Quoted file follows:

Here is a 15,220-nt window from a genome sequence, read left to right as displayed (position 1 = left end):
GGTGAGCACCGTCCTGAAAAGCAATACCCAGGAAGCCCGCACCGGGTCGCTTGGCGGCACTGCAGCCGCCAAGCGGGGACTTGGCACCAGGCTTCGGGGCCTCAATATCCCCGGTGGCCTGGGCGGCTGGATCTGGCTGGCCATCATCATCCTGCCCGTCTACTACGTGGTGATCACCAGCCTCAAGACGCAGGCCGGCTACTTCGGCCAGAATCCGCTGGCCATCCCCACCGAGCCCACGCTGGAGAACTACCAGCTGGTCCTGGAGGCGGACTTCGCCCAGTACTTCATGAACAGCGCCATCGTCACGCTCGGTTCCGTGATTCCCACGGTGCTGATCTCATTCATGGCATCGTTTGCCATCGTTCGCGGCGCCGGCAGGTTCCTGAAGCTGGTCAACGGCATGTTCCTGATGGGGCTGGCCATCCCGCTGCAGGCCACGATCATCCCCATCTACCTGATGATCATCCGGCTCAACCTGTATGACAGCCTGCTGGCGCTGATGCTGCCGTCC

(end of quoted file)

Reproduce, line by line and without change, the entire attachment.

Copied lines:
Here is a 15,220-nt window from a genome sequence, read left to right as displayed (position 1 = left end):
GGTGAGCACCGTCCTGAAAAGCAATACCCAGGAAGCCCGCACCGGGTCGCTTGGCGGCACTGCAGCCGCCAAGCGGGGACTTGGCACCAGGCTTCGGGGCCTCAATATCCCCGGTGGCCTGGGCGGCTGGATCTGGCTGGCCATCATCATCCTGCCCGTCTACTACGTGGTGATCACCAGCCTCAAGACGCAGGCCGGCTACTTCGGCCAGAATCCGCTGGCCATCCCCACCGAGCCCACGCTGGAGAACTACCAGCTGGTCCTGGAGGCGGACTTCGCCCAGTACTTCATGAACAGCGCCATCGTCACGCTCGGTTCCGTGATTCCCACGGTGCTGATCTCATTCATGGCATCGTTTGCCATCGTTCGCGGCGCCGGCAGGTTCCTGAAGCTGGTCAACGGCATGTTCCTGATGGGGCTGGCCATCCCGCTGCAGGCCACGATCATCCCCATCTACCTGATGATCATCCGGCTCAACCTGTATGACAGCCTGCTGGCGCTGATGCTGCCGTCC